This past week has been a long, slow slide out of mental wellness.  It seemed like my world sprang a leak, and the bright colors I enjoyed most of the summer gradually bled out.  Then, a needling apprehension crept in under my skin.  Overnight, Life became worrisome and difficult again.

I knew the respite wouldn’t last.  I knew the tide would turn and the next bipolar episode was inevitable.  What surprised me was that I forgot how to tread water when the flood came in.  I found myself flailing, overwhelmed by the increasing pain.  For 50 days I had my old brain back, and suddenly it was hijacked again.  The frantic, querulous voice in my head belonged to someone else.  The impulse to kill the pain grabbed me like a powerful undertow and dragged me back into compulsive eating and spending.  The smart, savvy Bipolar Badass was gone, and in her place bobbed a waterlogged poppet.

I can’t believe what a huge effort it took to fight my way back to the surface—how much effort it still is taking.  The Y was closed this week for its annual maintenance, which destroyed my routine.  I had to get creative about exercise.  I tried walking around the neighborhood, but the resulting pain (fibromyalgia + arthritis in the feet + obesity) left me hobbling and unable to sleep.  I went to the Aquatic Center (swimming pool, water slide, etc.) where they have a Lazy River—a waist-high channel with a current for tubing.  Forty-five minutes before the Center opens, they let people come in to water-walk in the Lazy River.  I did that the last couple of days and can feel my aches and pains receding.  The lap pool at the Y will be open again today, and the aerobic classes will start on Monday, so I can get back on schedule.

I spent $100 that I don’t have.  Part of it went on my credit card, but most came out of my checking account.  Luckily, the amount is manageable.  I still follow the practice of taking an allowance each week from my checking account.  For the rest of the month, I’ll just take less, which means no money for gas, or lattes, or a haircut and spending the barest minimum on groceries.  It’s doable.  I don’t need to go anywhere, I’m trying to cut down on coffee, and I can be shaggy for a couple of weeks.  And I’ve got enough turkey hot dogs and frozen entrees to last with a modest supplement of fresh produce.  I’m good.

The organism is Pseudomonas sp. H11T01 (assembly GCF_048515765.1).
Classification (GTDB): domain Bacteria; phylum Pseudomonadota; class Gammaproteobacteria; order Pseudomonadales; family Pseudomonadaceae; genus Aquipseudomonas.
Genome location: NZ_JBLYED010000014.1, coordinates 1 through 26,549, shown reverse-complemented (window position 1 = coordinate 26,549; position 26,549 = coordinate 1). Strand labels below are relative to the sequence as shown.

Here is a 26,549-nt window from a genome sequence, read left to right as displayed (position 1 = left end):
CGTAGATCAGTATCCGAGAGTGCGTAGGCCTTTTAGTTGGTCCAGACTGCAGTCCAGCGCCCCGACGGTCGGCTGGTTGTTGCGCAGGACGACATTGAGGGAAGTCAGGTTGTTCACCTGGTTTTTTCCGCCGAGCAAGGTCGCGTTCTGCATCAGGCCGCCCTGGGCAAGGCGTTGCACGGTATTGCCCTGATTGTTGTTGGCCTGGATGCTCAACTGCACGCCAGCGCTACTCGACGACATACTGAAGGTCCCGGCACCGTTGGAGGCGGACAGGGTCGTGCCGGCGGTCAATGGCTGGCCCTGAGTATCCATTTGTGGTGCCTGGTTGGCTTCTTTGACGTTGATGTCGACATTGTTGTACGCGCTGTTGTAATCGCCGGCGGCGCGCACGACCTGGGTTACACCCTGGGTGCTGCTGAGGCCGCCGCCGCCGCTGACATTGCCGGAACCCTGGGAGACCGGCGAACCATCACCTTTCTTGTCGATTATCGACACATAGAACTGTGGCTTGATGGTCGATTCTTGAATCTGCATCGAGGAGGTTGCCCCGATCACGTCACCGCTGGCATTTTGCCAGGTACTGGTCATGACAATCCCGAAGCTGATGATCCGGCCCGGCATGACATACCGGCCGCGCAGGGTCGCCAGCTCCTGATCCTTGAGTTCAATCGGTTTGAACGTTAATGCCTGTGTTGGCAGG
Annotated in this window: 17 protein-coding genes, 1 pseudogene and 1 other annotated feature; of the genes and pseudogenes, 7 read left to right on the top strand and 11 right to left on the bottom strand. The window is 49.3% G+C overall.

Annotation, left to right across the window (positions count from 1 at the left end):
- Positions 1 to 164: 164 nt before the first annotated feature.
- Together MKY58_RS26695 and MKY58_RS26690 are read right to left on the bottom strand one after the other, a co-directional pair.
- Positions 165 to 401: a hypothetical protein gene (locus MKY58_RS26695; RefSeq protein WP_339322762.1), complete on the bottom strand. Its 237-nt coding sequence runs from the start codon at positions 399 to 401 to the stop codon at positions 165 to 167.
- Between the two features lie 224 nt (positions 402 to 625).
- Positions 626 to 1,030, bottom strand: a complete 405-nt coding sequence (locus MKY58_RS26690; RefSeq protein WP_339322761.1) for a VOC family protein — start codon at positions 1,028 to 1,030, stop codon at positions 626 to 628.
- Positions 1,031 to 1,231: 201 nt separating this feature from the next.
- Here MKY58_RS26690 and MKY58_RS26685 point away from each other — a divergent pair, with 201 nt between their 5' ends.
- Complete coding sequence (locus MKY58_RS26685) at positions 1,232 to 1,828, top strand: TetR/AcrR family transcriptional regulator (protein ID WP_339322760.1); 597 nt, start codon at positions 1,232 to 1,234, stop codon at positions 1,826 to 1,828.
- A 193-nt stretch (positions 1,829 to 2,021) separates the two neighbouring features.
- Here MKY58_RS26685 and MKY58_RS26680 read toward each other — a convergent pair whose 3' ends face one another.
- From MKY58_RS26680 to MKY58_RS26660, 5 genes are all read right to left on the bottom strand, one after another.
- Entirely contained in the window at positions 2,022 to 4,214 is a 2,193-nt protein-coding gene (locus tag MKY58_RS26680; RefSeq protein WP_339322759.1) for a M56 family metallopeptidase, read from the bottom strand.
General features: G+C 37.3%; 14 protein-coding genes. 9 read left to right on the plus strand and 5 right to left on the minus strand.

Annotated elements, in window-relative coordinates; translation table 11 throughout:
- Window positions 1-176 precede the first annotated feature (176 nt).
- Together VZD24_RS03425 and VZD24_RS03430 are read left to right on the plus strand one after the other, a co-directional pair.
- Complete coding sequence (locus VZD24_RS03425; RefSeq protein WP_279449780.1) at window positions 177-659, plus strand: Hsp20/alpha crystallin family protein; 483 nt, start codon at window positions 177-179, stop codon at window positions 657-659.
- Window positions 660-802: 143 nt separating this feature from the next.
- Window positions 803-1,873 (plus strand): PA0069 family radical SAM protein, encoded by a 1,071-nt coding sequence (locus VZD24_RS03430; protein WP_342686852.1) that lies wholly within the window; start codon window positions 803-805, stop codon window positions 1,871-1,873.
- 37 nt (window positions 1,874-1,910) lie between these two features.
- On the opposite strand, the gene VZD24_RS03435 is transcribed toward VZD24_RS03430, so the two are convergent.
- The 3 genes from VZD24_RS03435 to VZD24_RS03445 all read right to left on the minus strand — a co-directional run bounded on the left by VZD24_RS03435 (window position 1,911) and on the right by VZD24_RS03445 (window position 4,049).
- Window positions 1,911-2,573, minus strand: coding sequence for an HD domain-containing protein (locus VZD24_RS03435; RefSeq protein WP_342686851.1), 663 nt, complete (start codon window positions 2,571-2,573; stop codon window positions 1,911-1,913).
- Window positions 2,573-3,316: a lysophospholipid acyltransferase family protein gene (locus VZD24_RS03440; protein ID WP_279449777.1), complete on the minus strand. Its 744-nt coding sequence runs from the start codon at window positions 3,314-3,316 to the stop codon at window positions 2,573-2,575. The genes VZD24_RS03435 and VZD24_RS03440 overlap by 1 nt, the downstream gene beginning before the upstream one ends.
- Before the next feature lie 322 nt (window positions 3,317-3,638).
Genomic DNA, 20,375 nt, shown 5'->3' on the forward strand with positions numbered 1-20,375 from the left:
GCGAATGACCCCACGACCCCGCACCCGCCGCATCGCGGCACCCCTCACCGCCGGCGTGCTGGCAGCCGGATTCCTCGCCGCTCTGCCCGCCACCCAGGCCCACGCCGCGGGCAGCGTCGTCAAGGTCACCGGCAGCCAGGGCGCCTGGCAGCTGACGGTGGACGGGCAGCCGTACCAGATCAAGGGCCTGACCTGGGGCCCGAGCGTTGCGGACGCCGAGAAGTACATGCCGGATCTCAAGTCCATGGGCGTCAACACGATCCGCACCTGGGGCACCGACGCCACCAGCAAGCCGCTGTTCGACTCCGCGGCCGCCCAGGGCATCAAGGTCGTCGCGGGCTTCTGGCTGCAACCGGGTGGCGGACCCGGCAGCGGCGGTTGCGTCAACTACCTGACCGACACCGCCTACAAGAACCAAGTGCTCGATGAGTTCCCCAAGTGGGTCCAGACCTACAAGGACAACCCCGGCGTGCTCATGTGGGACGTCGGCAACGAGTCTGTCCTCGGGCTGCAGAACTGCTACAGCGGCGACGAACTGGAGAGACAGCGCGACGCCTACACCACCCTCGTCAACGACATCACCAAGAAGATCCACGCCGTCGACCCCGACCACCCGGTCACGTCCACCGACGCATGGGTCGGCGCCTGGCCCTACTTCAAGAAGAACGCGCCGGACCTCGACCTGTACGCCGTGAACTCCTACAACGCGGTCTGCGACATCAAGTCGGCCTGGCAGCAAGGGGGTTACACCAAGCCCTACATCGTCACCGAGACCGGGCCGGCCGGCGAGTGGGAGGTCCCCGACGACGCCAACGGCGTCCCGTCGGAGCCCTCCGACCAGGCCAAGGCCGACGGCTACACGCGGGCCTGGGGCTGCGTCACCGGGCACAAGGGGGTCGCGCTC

The credit card purchase was a night of fine dining at the steakhouse down the street.  All compulsions merged that night—the drive to bury my growing mental discomfort with food and spending whatever it took to make it happen.  That was the turning point for me.  I waddled out of Jax’s, sat in my truck, and just stopped.  Even I could see I was out of control.

I took a couple of deep breaths and started looking.  I reminded myself that the anxiety, the nattering thoughts, the sadness were chemical reactions, not me.  I reminded myself that the only way through this episode was to relax into it, accept it, and use the tools that I have.  I reminded myself that I wanted to try something different with the compulsions—to use meditation and awareness of them in my body.  Was I willing to try that?  Could I gather enough self-awareness to even attempt it?

This is not the worst episode I’ve ever had—not by a long shot.  But, I really let my guard down.  Over that long, lovely stable period, I unbuckled my gun belt, unstrapped my sword, and emptied my pockets of grenades.  The Observer grew lazy sifting through normal, everyday reactions and bursts of ego.  It was so nice to relax—really relax—but I may have done myself a disservice by taking all the guards from their posts.

Now I know I need to keep a sentry on duty, even in the best of times.  I need the warning cry, the time to gather the troops and check the ammo.  Because I forget each state of my bipolar illness when I’m not in that state, I need checklists posted where I can see them.  Like a field guide, I need to use them to remind myself of the shape of the enemy’s tracks and the lay of the land ahead.

I’m back today. Frosty.  Armed.  That 50 day vacation is just a picture in my scrapbook.  What’s important is the engagement ahead.


9 Comments (+add yours?)

  1. pegoleg
    Aug 20, 2011 @ 09:58:45

    Oh Sandy, sorry the vacation couldn’t last. I’m glad you’re finding your footing again. This is a great collage to describe your state of mind. Lock and load, baby. Lock and load.


  2. Kathryn McCullough
    Aug 20, 2011 @ 19:47:38

    Hang in there, my friend. I remember having had several good years, when in January of 2010 I was suddenly overwhelmed by a mixed state that absolutely terrified me. We were living in Vietnam, and I thought I was going to go stark raving mad.
    I know how you feel. You are in my thoughts and prayers, dear Sandy!


  3. ManicMuses
    Aug 24, 2011 @ 05:29:04

    You have such an eloquent way of describing a painful situation. I’m a few days behind with reading this post, so I hope you were able to get back into your routine and are on the mend now. Hang in there!


  4. ManicMuses
    Aug 25, 2011 @ 08:57:37

    I’ve been writing and taking lots of walks to help kick my peanut butter M&Ms habit 🙂 Also trying to enjoy the last of the summer days. Did you get back to the Y this week?


    • Sandy Sue
      Aug 25, 2011 @ 09:02:34

      Yes. I finally caved in and started setting my alarm so I can get to the 6:00 water class on time, but I’m still puttering around too long and getting there late. This will even out once the darn agitation lets go.


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